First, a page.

The Iaido Journal  Sept 2001EJMAS Tips Jar

Nittai daigaku instructors: 
The Iaido Interviews

Date: August 2-3, 2000
Dojo: Australian National University Kendo Club
Organization: AJKF/AKF
Location: Canberra, Australian Capital Territory

"The number one point of importance in iaido is visualizing the opponent. If one properly does this iaido will not revert to a dance." Ito sensei.

"Mr. Gilham--come here…Does your iaido teacher practice kendo?"

"He did. He’s a fourth dan kendo and third dan jodo."

"That's good. I listened to you earlier explaining about how iaido was 'enough' for you. About how doing only iaido kept you busy and content. This is OK but--and we talked about this last night--one’s iaido must not become a dance. Your iaido looks fine now but in the future to avoid your iaido becoming a dance you should do kendo. Once you get sandan in iaido then start kendo. As you progress in iaido, kendo can follow. This is the best way to understand the sword. You know there are lots of people who do only iaido in Japan. Lots of them look like they are just dancing."

"Yes, thank you very much for your advice Ito sensei."

Fifty-year-old Ito sensei (sixth dan iaido, seventh dan kendo and jodo) was part of the Nittai University kendo group which visited southeastern Australia in August of 2000. Along with several other Kendo instructors and a contingent of Kendo students the Nittai group visited major cities in the southeast teaching kendo, iaido and jodo along the way. I met them for the first time in Canberra, where they visited for three days. The evenings of two of those days were dedicated to training.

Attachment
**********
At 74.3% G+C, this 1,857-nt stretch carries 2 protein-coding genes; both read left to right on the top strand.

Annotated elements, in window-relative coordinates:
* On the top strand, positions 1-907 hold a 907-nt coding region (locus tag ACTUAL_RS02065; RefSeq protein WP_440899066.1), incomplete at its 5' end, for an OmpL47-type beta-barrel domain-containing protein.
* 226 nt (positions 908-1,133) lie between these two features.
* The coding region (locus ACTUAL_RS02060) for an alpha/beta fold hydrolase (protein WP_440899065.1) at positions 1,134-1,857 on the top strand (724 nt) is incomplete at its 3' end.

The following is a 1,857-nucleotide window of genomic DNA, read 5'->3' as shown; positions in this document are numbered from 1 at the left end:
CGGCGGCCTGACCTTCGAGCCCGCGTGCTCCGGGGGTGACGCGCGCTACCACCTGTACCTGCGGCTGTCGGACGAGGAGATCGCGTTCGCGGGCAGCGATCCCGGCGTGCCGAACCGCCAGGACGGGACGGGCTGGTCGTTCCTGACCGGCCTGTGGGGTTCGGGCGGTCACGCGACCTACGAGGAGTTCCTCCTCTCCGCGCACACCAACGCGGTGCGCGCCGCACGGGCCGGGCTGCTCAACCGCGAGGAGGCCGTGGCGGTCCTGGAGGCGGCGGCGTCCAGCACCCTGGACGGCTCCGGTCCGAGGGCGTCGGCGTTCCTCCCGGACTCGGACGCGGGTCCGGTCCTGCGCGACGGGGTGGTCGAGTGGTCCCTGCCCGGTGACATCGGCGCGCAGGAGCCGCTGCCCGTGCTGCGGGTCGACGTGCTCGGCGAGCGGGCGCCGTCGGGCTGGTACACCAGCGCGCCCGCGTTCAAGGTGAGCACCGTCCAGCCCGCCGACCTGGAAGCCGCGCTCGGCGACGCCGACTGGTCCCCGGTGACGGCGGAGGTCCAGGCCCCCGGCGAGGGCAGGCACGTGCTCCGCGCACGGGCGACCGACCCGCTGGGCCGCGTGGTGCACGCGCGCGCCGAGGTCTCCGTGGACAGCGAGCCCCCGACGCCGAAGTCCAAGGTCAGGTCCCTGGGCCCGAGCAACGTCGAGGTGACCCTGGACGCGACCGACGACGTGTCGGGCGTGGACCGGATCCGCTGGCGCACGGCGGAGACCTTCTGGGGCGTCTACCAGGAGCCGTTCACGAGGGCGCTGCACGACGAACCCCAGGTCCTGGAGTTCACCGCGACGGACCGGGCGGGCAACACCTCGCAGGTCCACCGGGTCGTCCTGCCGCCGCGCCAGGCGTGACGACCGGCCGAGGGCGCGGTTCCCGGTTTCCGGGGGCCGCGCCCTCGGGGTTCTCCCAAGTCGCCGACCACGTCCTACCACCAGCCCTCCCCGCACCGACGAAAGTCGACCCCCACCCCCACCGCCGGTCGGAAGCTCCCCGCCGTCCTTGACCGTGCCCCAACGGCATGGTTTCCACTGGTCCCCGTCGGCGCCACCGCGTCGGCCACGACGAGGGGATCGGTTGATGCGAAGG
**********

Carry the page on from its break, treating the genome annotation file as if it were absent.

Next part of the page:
For the last twenty years staff and students from the teacher's university in Tokyo's Setagaya ward have been coming to Australia for a holiday--kendo seminar tour. Although members of the All Japan Kendo Federation, their visits are not ZNKR sponsored. Coming through their own goodwill with an aim to instruct and show their kendo students Australian kendo, the opportunity for excellent training for Australians is paramount. Having the chance to train and learn from people who are paid to teach and in some degrees practice kendo is a rare opportunity here. From the moment I reached Melbourne it was the Nittai visit that seemed to dominate a large majority of conversations. People were looking forward to some serious training and advice from the contingent of seventh dan kendo instructors.

Ito sensei was the only member of the group graded in iaido even though all the members currently practice. Ito Sensei is a high school physical education teacher in Machida city who runs the schools’ and it's affiliated university kendo club.

Joe Semmler is the main kendo guy at the University of Australia's/ACT kendo club. Besides having a great bunch of enthusiastic people like Marianne, Sharon, Martino and Katie, the ACT kendo group has a large influx of new beginners. Set in the large wooden floored multi-purpose room of the university, Joe has a fine kendo organization running. He's a gentle teacher with a warm disposition.

So it was on a Tuesday evening when over forty kendoka from around New South Wales and the ACT met at the University of Australia for this short kendo training. Among our numbers there were only Joe and myself to receive instruction in iaido. After getting Ito sensei's permission to train we moved into a carpeted meeting room big enough for the two of us to practice, almost.